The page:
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I have a requirement to (very) quickly process strings of a limited range, tallying their values. The input file is of the form:

January    7
March     22
September 87
March     36

and so forth. Because the line widths are identical, I can simply read in a line with fread reasonably fast, and I've developed a perfect hashing function which works, but I wanted to see if anyone could offer any advice on how to make it even faster. I'll profile each suggestion to see how it goes.

The hashing function is based on the month name to allow fast allocation of the value to a bucket. Bear with me here. I first figured out the minimal number of characters for a perfect hash:

January
February
March
April
May
June
July
August
September
October
November
December

Keep in mind that the months are all nine characters due to the fact I have the entire input line.

Unfortunately, there is no single column to mark a month unique. Column 1 duplicates J, column 2 duplicates a, column 3 duplicates r, column 4 duplicates u and columns 5 onwards duplicate <space> (there are other duplicates but one is enough to prevent a single-column hash key).

However, by using the first and fourth column, I get the values Ju, Fr, Mc, Ai, M<space>, Je, Jy, Au, St, Oo, Ne and De, which are unique. There will be no invalid values in this file so I don't have to worry about incorrect buckets for the input data.

By viewing the hex codes for the characters, I found I could get low unique values by just ANDing with strategic values:

FirstChar  Hex  Binary     &0x0f
---------  ---  ---------  -----
   A       x41  0100 0001      1
   D       x44  0100 0100      4
   F       x46  0100 0110      6
   J       x4a  0100 1010     10
   M       x4d  0100 1101     13
   N       x4e  0100 1110     14
   O       x4f  0100 1111     15
   S       x53  0101 0011      3

SecondChar  Hex  Binary     &0x1f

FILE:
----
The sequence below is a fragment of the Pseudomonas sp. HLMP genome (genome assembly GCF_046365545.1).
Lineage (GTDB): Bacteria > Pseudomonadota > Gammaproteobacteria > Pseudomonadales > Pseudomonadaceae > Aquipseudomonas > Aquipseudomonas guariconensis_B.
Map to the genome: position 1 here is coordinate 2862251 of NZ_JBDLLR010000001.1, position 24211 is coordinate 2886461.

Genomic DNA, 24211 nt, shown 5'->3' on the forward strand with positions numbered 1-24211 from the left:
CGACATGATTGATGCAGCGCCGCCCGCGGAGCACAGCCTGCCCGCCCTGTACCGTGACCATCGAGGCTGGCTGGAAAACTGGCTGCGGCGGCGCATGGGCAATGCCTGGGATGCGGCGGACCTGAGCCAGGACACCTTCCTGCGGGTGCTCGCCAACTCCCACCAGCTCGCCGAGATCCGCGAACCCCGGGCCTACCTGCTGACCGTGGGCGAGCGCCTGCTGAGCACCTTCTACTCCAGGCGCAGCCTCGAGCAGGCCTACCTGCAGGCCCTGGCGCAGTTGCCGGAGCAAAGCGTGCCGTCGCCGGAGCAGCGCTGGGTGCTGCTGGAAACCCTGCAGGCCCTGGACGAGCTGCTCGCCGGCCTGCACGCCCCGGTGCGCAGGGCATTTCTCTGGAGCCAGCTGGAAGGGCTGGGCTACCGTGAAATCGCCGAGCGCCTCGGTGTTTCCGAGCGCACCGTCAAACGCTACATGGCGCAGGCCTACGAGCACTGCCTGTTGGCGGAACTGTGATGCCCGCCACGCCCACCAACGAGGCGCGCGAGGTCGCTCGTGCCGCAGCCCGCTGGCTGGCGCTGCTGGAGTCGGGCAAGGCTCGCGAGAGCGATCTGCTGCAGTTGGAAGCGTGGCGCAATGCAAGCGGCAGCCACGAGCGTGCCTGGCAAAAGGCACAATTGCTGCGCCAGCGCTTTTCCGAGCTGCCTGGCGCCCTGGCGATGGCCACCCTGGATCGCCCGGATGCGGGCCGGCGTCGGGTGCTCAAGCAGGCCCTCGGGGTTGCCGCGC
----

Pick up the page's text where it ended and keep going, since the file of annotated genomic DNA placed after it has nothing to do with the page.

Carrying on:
----------  ---  ---------  -----
 <space>    x20  0010 0000      0
    c       x63  0110 0011      3
    e       x65  0110 0101      5
    i       x69  0110 1001      9
    o       x6f  0110 1111     15
    r       x72  0111 0010     18
    t       x74  0111 0100     20
    u       x75  0111 0101     21
    y       x79  0111 1001     25

and this allowed me to set up a static array to create a (hopefully) blindingly-fast hash function:

#define __ -1
static unsigned int hash (const char *str) {
    static unsigned char bucket[] = {
        //   A       S   D       F               J           M   N   O
        __, __, __, __, __, __, __, __, __, __, __, __, __,  4, __, __, // space
        __, __, __, __, __, __, __, __, __, __, __, __, __, __, __, __, //
        __, __, __, __, __, __, __, __, __, __, __, __, __, __, __, __, //
        __, __, __, __, __, __, __, __, __, __, __, __, __,  2, __, __, // c
        __, __, __, __, __, __, __, __, __, __, __, __, __, __, __, __, //
        __, __, __, __, 11, __, __, __, __, __,  5, __, __, __, 10, __, // e
        __, __, __, __, __, __, __, __, __, __, __, __, __, __, __, __, //
        __, __, __, __, __, __, __, __, __, __, __, __, __, __, __, __, //
        __, __, __, __, __, __, __, __, __, __, __, __, __, __, __, __, //
        __,  3, __, __, __, __, __, __, __, __, __, __, __, __, __, __, // i
        __, __, __, __, __, __, __, __, __, __, __, __, __, __, __, __, //
        __, __, __, __, __, __, __, __, __, __, __, __, __, __, __, __, //
        __, __, __, __, __, __, __, __, __, __, __, __, __, __, __, __, //
        __, __, __, __, __, __, __, __, __, __, __, __, __, __, __, __, //
        __, __, __, __, __, __, __, __, __, __, __, __, __, __, __, __, //
        __, __, __, __, __, __, __, __, __, __, __, __, __, __, __,  9, // o
        __, __, __, __, __, __, __, __, __, __, __, __, __, __, __, __, //
        __, __, __, __, __, __, __, __, __, __, __, __, __, __, __, __, //
        __, __, __, __, __, __,  1, __, __, __, __, __, __, __, __, __, // r
        __, __, __, __, __, __, __, __, __, __, __, __, __, __, __, __, //
        __, __, __,  8, __, __, __, __, __, __, __, __, __, __, __, __, // t
        __,  7, __, __, __, __, __, __, __, __,  0, __, __, __, __, __, // u
        __, __, __, __, __, __, __, __, __, __, __, __, __, __, __, __, //
        __, __, __, __, __, __, __, __, __, __, __, __, __, __, __, __, //
        __, __, __, __, __, __, __, __, __, __, __, __, __, __, __, __, //
        __, __, __, __, __, __, __, __, __, __,  6, __, __, __, __, __  // y
    };
    return bucket[((unsigned int)(str[3]&0x1f)<<4)|(str[0]&0xf)];
}

Testing that with the code:

#include <stdio.h>
#include <string.h>

// Hash function here.

static char *months[] = {
    "January  ", "February ", "March    ", "April    ", "May      ", "June     ",
    "July     ", "August   ", "September", "October  ", "November ", "December "
};

int main (void) {
    int i;
    for (i = 0; i < sizeof(months)/sizeof(*months); i++)
        printf ("%-10s -> %2d\n", months[i], hash(months[i]));
    return 0;
}

shows that it's functionally correct:

January    ->  0
February   ->  1
March      ->  2
April      ->  3
May        ->  4
June       ->  5
July       ->  6
August     ->  7
September  ->  8
October    ->  9
November   -> 10
December   -> 11

but I want to know if it can be made faster.